As decades pass there are tremendous strides made with aircraft technology, but commercial air travel hasn’t got any faster since the dawn of the first jet airliners. In fact, with the exception of the supersonic era the average speed of an airliner today is slower than seen in the 1960s.
The reason is that comfort and efficiency have driven manufacturers to find what is a sweet spot for air travel. Concorde was well appreciated by business travellers and loved by all, but it wasn’t actually the most comfortable for passengers despite the luxury service offered onboard by airlines. It was its speed that was the winner and the ability to maximise the valuable time of senior business people and celebrities alike.
There is also the need for acceptable fare structures. Flying at speed comes at a cost, a huge one at that and a price that dilutes its potential passenger pool. A more efficient flying configuration means minimising fuel burn. We all know that fuel is a big part of an airlines fixed costs and the price we all pay for tickets, so flying slower keeps the cost of air travel down. Just like the famous story of the Hare and tortoise, slow and steady has won the race in air transport terms.
That doesn’t mean there isn’t a market for the return of high speed travel and numerous established players and start-ups are still pushing to break the sound barrier and bring back supersonic travel. This most likely will be in the form of private flying via a business jet sized aircraft, but there is belief that a larger sub 100-seater like Concorde could still be an option.
Last week United Airlines agreed a commercial deal with Denver-based aerospace company Boom Supersonic to acquire up to 50 of its ‘Overture’ airliners suggesting that supersonic commercial air travel could still be a reality in the 2020s. The plan is to roll out the aircraft in 2025, fly in 2026 and carry fare-paying passengers by 2029, but it remains hugely ambitious and United’s backing comes with caveats that allows it to easily walk away.
You can learn more about this story here: Going supersonic – United’s Overture signing comes with strong caveats but still represents massive boost to Boom Aerospace’s supersonic aspirations and the return for high-speed air travel
It would seem that comfort will continue to trump speed moving forward, especially with sustainability being front and centre of developments. One company that is basing its own development strategy on this side of the balance is Hybrid Air Vehicles (HAV) which late last month (May-2021) revealed passenger cabin concepts for its in-development Airlander 10.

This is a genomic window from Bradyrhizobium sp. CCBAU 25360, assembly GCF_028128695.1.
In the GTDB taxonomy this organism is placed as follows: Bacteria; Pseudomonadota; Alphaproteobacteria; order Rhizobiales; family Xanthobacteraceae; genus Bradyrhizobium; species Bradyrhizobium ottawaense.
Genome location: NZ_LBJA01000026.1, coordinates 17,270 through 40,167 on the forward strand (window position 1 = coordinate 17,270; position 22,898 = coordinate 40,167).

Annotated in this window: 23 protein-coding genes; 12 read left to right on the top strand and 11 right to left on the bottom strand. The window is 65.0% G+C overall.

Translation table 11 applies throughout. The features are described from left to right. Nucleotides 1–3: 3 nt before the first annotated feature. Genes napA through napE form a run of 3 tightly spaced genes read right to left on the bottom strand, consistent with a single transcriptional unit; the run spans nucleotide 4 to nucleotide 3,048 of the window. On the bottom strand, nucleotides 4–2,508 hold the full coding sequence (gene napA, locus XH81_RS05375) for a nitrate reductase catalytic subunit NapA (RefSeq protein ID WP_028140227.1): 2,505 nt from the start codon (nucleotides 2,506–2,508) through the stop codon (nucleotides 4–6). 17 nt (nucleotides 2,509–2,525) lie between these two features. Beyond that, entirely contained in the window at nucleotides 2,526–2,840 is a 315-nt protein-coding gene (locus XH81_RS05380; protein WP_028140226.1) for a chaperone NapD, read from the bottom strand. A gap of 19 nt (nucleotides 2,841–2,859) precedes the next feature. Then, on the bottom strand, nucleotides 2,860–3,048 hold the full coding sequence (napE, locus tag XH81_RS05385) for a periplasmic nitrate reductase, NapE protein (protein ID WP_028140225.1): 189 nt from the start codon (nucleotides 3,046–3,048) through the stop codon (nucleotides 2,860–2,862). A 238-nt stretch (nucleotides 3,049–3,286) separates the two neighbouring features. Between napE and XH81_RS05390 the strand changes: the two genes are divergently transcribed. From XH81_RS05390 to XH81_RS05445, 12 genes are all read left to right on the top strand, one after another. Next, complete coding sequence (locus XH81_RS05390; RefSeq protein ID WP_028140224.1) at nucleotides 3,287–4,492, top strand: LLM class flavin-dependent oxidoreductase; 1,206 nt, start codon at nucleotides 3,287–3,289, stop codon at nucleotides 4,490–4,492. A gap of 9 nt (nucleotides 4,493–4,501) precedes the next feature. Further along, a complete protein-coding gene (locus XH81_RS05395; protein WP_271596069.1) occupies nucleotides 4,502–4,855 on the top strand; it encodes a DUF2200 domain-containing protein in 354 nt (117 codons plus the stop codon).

The UK company is promoting the airship as a spacious, greener alternative to conventional airliners for short-haul city connections. It claims that on a journey such as Liverpool to Belfast in the UK or Seattle to Vancouver in North America, the 750 kilometre-range and hybrid-electric engine platform for the vehicle would contribute around a tenth of the carbon dioxide per passenger than a traditional narrowbody jet.
The environment data is compelling and the passenger cabin concepts highlight a spacious environment for up to 72 passengers (above) and even full aisle access business class like comfort for between 90 and 100 passengers (below). But, just like the supersonic aspirations there is still a long way to go before this becomes a reality.
An initial flight testing programme for the Airlander 10 ended after a couple of incidents back in 2016 and 2017. This next phase is slated to see a return to the air in 2023 and potential service entry in 2025 when the hybrid-electric engines are available, adopting full electric power in 2030.
“For many decades flying from A to B has meant sitting in a metal tube with tiny windows – a necessity but not always a pleasure. On Airlander, the whole experience is pleasant, even enjoyable. And in the hybrid-electric and future all-electric configurations, Airlander is fit for our decarbonised future,” says George Land, commercial business development director at HAV.
The speed versus comfort dilemma remains unanswered. There remains space for both in the future of commercial air travel. The repercussions of the coronavirus crisis could influence future opinion, but environmental sustainability will need to be at the heart of any project if it is to jump off the paper and into our skies.